The very public row between South Africa's President, Thabo Mbeki, and Archbishop Desmond Tutu has attracted international attention.
It began with a speech by Archbishop Tutu, in which he said black empowerment was benefiting only a small elite, and that political "kowtowing" within the ruling ANC was hampering democracy.
Tutu criticised government policies on Aids, black empowerment and Zimbabwe
President Mbeki then hit back, writing: "It would be good if those that present themselves as the greatest defenders of the poor should also demonstrate decent respect for the truth."
That prompted the Archbishop to thank the president for calling him a liar, adding that he would pray for the ANC government as he had done for its apartheid predecessor.
Not only has this row highlighted the debate about the speed and direction of change in post-apartheid South Africa, it has also led to questions about how two such senior figures in the struggle against apartheid could become involved in such an open and personal squabble.
But do those in public life demean themselves when they become involved in trading insults with each other? Or is this a sign of a healthy and free society?
Let BBC Focus on Africa know your views by using the form on the right.
A selection of your opinions will be published below and broadcast on BBC Focus on Africa on Saturday 4 December.
What Archbishop Tutu said has obviously hit a nerve so there is probably truth in it.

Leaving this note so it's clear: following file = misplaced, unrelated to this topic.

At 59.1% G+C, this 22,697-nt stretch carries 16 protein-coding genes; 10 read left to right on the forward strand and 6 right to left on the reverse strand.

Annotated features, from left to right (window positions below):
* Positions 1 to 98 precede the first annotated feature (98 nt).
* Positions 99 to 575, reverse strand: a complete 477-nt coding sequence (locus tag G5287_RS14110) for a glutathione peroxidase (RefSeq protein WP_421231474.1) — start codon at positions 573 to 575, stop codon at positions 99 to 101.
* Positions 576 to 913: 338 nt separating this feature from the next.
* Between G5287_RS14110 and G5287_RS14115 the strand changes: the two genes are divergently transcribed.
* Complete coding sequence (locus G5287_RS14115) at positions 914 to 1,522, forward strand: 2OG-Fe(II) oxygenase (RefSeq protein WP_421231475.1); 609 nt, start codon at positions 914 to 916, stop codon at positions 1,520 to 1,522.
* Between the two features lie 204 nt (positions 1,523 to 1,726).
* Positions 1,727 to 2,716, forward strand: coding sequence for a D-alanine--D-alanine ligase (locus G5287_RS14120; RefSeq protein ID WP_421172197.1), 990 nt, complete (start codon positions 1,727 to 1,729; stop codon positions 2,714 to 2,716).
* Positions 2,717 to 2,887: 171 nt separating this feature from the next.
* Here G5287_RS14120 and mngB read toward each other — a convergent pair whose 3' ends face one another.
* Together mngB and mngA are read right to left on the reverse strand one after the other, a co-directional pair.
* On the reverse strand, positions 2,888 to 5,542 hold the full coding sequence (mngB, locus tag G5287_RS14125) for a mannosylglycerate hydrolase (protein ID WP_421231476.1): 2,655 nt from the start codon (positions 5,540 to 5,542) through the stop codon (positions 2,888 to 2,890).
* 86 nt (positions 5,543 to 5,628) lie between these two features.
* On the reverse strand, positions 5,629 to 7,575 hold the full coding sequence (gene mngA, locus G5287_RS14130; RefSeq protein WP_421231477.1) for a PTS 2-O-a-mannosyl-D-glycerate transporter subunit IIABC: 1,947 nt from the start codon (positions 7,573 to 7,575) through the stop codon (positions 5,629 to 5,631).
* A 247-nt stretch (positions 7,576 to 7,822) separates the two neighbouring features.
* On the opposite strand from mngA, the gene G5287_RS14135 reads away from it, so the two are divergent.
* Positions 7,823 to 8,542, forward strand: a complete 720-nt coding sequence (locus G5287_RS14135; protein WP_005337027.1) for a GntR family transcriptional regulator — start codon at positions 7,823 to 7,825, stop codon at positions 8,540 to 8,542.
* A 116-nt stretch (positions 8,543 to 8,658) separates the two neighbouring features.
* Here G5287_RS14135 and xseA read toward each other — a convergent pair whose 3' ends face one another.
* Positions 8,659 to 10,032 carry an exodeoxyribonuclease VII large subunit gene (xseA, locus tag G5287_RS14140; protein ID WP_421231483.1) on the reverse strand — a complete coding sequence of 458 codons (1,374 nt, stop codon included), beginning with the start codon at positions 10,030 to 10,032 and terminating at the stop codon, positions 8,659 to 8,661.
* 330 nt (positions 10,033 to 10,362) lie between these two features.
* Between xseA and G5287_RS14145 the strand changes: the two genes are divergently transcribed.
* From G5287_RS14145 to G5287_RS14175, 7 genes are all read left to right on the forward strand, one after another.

I am sure that Archbishop Tutu has the plight of the common man in mind.
Gareth Hurley, UK
There is freedom of speech in South Africa! It's not war. Keep it up Tutu, keep it Mbeki! It is good for the country.
Dr Sydney D. Tembo, Thohoyandou, South Africa
They should... remember they are leaders and a lot of people look up to them. Hence exchanges of such nature should not be seen among them.
Nana Baffoe Pieterson, Accra, Ghana
Most people know that what Tutu says is reality. I think it is a celebration of democracy and this incredible man (Tutu) that he can speak out openly about this.
Mike, London (South Africa)
I think the whole thing has been blown out of proportion by the press, locally and now I see internationally. In any case, I feel both characters have outsize egos.
I'm not sure if it is good for South Africa to have its most senior leader and its most revered archbishop angry at each other. The two must learn to be patient and think properly before uttering words in public.
Herman Mabasa, Johannesburg, South Africa
Tutu is a controversial person who likes to quarrel a lot. He started the argument and should not cry foul when Mbeki responded.
Elisha Manhando, Harare, Zimbabwe
I admire Archbishop Tutu for never being afraid to express the truth. He has stood up to both the apartheid and present government, in the face of vociferous criticism.
Brett McDougall, Johannesburg, South Africa
So long as South Africa's leaders bicker instead of resorting to violence and oppression, I cannot see this as a problem. Besides, even mature democracies have embarrassing incidents: one just needs to see the mudslinging that goes on in Europe.... I think that Bishop Tutu's statements are a celebration of freedom of speech. Sadly though, I really do believe that his statements are extremely valid.
Glenn Lewis, Amsterdam, ex Pretoria
Allow me to say that both Mbeki and Bishop Tutu do not understand the plight of common men. Both men should go and stay with the poor in Soweto and then they can understand what it means to be poor... Shame on Mbeki for trying to incorporate the Africa National Party with the ANC. As for the Bishop, he should come down to Soweto, instead of blaming Mbeki for not empowering the blacks.
Tony Odek, Gaborone, Botswana